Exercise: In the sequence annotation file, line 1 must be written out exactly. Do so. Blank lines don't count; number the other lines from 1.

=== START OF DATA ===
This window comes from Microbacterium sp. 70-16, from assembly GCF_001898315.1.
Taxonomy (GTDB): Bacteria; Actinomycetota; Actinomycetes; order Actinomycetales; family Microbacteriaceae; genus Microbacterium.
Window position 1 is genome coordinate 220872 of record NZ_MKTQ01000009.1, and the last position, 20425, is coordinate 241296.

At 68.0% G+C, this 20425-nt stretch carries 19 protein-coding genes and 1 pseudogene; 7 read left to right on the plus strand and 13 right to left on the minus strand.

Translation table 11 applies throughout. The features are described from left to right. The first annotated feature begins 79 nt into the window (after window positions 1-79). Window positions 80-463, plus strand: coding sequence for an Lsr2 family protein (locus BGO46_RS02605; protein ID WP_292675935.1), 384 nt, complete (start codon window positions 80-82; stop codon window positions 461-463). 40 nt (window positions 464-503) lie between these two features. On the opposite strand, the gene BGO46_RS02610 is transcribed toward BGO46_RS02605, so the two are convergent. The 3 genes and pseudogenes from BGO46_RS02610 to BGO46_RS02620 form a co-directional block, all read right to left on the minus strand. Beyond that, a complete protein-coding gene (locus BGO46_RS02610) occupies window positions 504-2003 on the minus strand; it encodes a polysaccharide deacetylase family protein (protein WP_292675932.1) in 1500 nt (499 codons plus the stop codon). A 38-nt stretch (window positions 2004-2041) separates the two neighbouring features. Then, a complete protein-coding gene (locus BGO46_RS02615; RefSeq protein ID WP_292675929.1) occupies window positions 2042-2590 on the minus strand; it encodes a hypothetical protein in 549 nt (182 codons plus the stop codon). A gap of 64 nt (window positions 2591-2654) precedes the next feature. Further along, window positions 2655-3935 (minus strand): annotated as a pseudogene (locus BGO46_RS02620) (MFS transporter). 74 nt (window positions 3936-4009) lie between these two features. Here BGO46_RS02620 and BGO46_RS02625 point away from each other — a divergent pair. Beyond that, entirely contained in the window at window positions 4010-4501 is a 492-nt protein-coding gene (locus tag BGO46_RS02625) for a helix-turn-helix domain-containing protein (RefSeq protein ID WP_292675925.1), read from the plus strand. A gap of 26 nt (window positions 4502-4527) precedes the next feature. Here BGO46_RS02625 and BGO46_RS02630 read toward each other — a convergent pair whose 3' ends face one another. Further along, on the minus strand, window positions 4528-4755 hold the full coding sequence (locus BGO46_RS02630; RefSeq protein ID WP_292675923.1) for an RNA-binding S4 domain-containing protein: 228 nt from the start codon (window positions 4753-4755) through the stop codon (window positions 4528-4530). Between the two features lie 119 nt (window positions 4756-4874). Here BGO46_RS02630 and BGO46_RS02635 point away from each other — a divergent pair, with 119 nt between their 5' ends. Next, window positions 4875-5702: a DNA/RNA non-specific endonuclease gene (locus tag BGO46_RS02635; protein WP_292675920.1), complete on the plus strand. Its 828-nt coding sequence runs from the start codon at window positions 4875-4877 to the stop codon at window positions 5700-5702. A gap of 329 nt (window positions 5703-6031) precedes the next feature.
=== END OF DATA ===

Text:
This window comes from Microbacterium sp. 70-16, from assembly GCF_001898315.1.